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Fixing Nigeria’s export gateways, making RT200FX work for all

By Femi Adekoya
16 February 2022   |   2:59 am
Every year, Nigeria’s trade deficit expands, not only because of production challenges but mostly due to ports infrastructure and limited access to the ports due to bureaucracy

Minister of Industry Trade and Investment, Niyi Adebayo

Every year, Nigeria’s trade deficit expands, not only because of production challenges but mostly due to ports infrastructure and limited access to the ports due to bureaucracy and corruption. With plans by the Central Bank of Nigeria (CBN), through a new initiative to generate $200 billion from non-oil exports and increase foreign reserves, operators hope the country’s structural challenges will not undermine the plans. FEMI ADEKOYA writes.

The National Bureau of Statistics (NBS) recently revealed that the nation recorded a deficit trade balance of about N3.02 trillion in the third quarter of 2021 as the value of imports continued to outweigh exports.

In its latest report on foreign trade in goods, the NBS revealed that total exports stood at N5.13 trillion in the third quarter of 2021, which shows a one per cent growth compared to the second quarter of the same year and a 71.38 per cent growth compared to the third quarter in 2020.

“Export in the third quarter of 2021 was still oil-dependent,” the NBS said.

Indeed, the expansion in the trade deficit has further raised concerns about how poor government policies, lack of incentives for non-oil export and high exchange rate, among others, continue to undermine the production of locally manufactured products for the export sector in the country.

The World Economic Forum noted that delays at Nigeria’s ports are caused by inefficient border administration and seem to stem from general mismanagement, undeveloped transport infrastructure and corruption. Business operators consistently complain about dealing with too many government agencies, arbitrary fees requested by some government officials, illegal clearing agents at the ports, and poor infrastructure.

The Guardian while tracking activities on the Apapa corridor, recently reported increasing cases of extortion with severe implications for the country’s exports. Last year alone, about 2000 export cargoes were stuck in traffic as a result of the two-week suspension imposed on export cargo containers going into Apapa ports.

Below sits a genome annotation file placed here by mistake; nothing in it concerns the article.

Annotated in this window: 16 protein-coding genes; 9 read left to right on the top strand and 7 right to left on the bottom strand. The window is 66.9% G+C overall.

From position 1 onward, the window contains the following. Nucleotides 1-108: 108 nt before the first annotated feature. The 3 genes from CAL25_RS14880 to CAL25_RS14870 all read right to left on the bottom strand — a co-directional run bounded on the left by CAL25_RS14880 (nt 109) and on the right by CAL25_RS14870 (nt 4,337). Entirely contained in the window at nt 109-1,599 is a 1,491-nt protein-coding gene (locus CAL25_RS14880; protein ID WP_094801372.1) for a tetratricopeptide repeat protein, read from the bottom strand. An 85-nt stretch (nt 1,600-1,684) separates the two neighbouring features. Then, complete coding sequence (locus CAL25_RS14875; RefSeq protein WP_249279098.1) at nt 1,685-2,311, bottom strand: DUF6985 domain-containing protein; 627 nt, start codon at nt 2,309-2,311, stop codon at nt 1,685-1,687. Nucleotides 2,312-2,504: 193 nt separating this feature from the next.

Haulage operators lament the increasing spate of extortion at various checkpoints manned by security operatives and hoodlums along the ports access roads, just as the number of checkpoints between Liverpool roundabout and Coconut bus stop along the Apapa-Oshodi Expressway increased from four to eight in just two weeks.

Addressing Nigeria’s export challenges also means that the country needs to take into consideration the various structural issues that seem to have defied every effort for sanity.

The CBN, while unveiling its export programme, noted that there is a need for accessible ports and urged the state governments to play their roles in ensuring a structured export terminal.

The CBN Governor, Godwin Emefiele, while unveiling the initiative ‘Race to $200 billion in FX Repatriation (RT200FX) Programme’, said, “The RT200 programme is not intended to be a silver bullet to all our problems in the economy, rather, it is the first step to ensure that the CBN can carry out its mandate effectively and efficiently, which guarantees the preservation of our scarce commonwealth and the stability of our national currencies, the naira and the stability of our foreign exchange.”

The Group Chairman, Manufacturers Association of Nigeria Export Promotion Group (MANEG), Ened Dafinone, recently lamented about the challenges operators face, noting that exporters are still groaning to survive under the harsh economic policies of the government and the pandemic effects.

He said since the pandemic and aftermath of land border closure, exporters are practically struggling with reduced international demand coupled with domestic challenges such as high and increasing exchange rate; high cost of energy; multiple levies and taxes; port congestion; unending Apapa gridlock; infrastructural deficiencies and smuggling among others.